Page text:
Migration and Urbanisation in Post-Apartheid South Africa

39 Pages Posted: 8 Aug 2016

See all articles by Jan Bakker

Jan Bakker

University of Oxford

Christopher Robert Parsons

The University of Western Australia - Department of Economics

Ferdinand Rauch

University of Oxford

Abstract

Under apartheid, black South Africans were severely restricted in their choice of location and many were forced to live in homelands. Following the abolition of apartheid they were free to migrate. Given gravity, a town nearer to the homelands can be expected to receive a larger inflow of people than a more distant town following the removal of mobility restrictions. Exploting this exogenous variation, we study the effect of migration on urbanisation and the distribution of population. In particular, we test if migration inflows led to displacement, path dependence, or agglomeration in destination areas. We find evidence for path dependence in the aggregate, but substantial heterogeneity across town densities. An exogenous population shock leads to an increase of the urban relative to the rural population, which suggests that exogenous migration shocks can foster urbanisation in the medium run.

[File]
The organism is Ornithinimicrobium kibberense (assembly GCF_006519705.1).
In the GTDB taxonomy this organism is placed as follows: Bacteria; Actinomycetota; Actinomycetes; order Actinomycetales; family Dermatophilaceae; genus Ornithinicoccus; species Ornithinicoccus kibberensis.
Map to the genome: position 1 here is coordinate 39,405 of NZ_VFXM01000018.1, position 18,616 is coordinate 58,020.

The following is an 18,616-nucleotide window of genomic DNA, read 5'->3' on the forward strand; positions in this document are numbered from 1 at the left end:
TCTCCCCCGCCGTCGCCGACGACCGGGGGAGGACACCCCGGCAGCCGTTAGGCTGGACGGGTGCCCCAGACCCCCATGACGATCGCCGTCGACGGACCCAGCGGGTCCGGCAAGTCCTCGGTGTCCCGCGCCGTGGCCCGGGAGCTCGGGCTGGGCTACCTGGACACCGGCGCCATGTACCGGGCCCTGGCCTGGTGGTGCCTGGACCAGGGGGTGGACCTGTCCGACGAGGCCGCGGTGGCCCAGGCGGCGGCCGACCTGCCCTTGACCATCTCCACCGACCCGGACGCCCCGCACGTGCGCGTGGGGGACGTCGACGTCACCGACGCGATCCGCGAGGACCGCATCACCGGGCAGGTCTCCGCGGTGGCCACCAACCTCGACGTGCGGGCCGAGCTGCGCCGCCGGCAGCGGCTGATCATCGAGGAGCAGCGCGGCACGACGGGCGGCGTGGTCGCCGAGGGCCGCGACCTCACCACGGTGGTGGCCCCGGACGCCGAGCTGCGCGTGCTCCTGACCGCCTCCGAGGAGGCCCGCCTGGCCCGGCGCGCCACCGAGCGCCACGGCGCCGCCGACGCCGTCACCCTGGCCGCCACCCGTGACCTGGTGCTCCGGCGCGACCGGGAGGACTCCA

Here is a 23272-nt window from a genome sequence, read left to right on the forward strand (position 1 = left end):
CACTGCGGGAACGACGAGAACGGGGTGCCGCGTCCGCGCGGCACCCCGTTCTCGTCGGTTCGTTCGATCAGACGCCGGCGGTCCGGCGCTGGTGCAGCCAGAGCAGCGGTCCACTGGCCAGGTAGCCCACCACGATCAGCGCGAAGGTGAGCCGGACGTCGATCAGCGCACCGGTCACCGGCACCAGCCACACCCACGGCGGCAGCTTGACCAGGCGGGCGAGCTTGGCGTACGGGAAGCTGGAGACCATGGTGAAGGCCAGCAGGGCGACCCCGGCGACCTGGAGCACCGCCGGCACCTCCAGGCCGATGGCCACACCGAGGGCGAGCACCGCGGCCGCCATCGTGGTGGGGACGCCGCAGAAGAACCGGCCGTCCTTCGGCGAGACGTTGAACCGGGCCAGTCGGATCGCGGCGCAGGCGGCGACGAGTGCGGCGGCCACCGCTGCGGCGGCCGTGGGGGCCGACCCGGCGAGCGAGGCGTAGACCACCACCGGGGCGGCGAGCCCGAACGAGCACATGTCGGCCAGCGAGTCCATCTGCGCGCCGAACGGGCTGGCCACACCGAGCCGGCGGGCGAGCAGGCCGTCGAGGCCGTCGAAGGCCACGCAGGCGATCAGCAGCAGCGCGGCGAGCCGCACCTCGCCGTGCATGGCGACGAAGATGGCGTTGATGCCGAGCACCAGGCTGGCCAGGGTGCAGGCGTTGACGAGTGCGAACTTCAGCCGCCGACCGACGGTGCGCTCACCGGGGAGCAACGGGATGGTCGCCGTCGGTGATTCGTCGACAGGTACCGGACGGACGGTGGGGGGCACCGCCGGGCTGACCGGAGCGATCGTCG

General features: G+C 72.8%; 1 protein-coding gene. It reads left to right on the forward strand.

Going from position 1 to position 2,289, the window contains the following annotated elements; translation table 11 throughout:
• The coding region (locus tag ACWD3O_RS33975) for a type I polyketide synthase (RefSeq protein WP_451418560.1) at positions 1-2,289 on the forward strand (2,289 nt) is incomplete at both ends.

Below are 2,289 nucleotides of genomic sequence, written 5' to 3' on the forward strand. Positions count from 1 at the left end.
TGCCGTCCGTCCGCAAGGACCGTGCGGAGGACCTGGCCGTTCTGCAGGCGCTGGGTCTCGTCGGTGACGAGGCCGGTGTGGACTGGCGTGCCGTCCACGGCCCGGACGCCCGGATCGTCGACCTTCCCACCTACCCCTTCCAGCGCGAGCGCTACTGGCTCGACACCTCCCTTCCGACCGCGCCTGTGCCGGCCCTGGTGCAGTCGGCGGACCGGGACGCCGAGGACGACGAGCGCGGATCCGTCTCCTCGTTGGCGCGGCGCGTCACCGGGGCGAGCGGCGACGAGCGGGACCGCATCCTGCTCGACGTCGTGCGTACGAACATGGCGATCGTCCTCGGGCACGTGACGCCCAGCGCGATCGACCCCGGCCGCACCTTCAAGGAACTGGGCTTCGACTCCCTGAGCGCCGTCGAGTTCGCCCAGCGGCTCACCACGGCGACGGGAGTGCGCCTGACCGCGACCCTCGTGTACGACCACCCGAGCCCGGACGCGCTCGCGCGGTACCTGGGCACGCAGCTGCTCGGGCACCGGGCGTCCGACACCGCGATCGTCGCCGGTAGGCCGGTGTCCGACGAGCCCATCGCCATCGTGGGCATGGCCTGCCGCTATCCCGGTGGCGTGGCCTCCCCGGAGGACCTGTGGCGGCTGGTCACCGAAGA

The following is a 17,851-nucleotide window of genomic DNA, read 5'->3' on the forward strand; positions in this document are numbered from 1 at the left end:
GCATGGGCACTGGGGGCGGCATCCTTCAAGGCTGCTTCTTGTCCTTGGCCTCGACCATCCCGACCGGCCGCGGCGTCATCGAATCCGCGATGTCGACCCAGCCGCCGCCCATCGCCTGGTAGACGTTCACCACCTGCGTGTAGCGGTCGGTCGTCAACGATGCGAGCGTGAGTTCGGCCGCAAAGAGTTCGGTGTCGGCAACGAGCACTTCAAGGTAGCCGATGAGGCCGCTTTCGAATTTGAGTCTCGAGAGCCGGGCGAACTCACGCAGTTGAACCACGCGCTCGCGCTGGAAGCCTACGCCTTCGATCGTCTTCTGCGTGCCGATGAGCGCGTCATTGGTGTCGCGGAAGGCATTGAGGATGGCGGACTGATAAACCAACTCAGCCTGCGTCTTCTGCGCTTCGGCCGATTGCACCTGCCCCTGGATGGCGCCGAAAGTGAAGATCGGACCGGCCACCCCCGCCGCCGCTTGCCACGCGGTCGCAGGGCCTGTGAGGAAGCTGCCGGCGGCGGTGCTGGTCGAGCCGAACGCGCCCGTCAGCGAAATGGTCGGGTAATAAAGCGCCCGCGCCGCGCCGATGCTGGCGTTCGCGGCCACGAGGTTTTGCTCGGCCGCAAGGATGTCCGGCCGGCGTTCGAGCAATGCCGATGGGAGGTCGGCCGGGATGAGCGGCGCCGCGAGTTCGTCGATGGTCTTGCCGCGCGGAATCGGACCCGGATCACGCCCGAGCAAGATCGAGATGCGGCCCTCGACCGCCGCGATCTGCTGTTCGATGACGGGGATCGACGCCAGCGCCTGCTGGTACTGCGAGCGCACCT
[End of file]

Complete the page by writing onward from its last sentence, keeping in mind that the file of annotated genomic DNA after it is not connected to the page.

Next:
Keywords: economic geography, migration, urbanisation, natural experiment

JEL Classification: R12, R23, N97, O18

Suggested Citation

Bakker, Jan and Parsons, Christopher Robert and Rauch, Ferdinand, Migration and Urbanisation in Post-Apartheid South Africa. Available at SSRN: https://ssrn.com/abstract=2819395 or http://dx.doi.org/10.2139/ssrn.2819395

Jan Bakker (Contact Author)

University of Oxford

Christopher Robert Parsons

The University of Western Australia - Department of Economics ( email )

35 Stirling Highway
Crawley, Western Australia 6009
Australia

Ferdinand Rauch

University of Oxford ( email )

Mansfield Road
Oxford, Oxfordshire OX1 4AU
United Kingdom

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